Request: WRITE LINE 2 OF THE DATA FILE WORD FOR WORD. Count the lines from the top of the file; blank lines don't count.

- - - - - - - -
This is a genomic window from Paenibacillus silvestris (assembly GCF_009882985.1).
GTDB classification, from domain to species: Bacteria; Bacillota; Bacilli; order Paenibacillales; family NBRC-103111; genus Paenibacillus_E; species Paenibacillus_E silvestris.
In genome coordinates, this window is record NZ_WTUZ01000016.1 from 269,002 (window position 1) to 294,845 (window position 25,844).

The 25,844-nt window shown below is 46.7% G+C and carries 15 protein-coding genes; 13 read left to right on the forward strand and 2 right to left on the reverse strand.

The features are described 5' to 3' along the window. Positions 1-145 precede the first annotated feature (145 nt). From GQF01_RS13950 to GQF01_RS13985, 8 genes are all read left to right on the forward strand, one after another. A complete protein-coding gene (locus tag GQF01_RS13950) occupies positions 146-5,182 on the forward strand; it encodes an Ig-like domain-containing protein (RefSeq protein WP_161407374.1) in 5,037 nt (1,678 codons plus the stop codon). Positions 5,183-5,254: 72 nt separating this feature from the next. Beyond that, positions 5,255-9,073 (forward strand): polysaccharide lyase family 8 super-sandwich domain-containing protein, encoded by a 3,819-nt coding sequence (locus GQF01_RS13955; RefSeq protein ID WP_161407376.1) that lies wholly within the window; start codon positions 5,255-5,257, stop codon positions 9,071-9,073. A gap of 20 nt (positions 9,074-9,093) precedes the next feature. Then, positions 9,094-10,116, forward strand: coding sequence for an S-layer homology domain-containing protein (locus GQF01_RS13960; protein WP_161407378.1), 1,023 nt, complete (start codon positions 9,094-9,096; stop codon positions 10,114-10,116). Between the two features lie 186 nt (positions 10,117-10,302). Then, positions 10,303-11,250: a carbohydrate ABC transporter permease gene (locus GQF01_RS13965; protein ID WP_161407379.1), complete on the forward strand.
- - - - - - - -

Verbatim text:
GTDB classification, from domain to species: Bacteria; Bacillota; Bacilli; order Paenibacillales; family NBRC-103111; genus Paenibacillus_E; species Paenibacillus_E silvestris.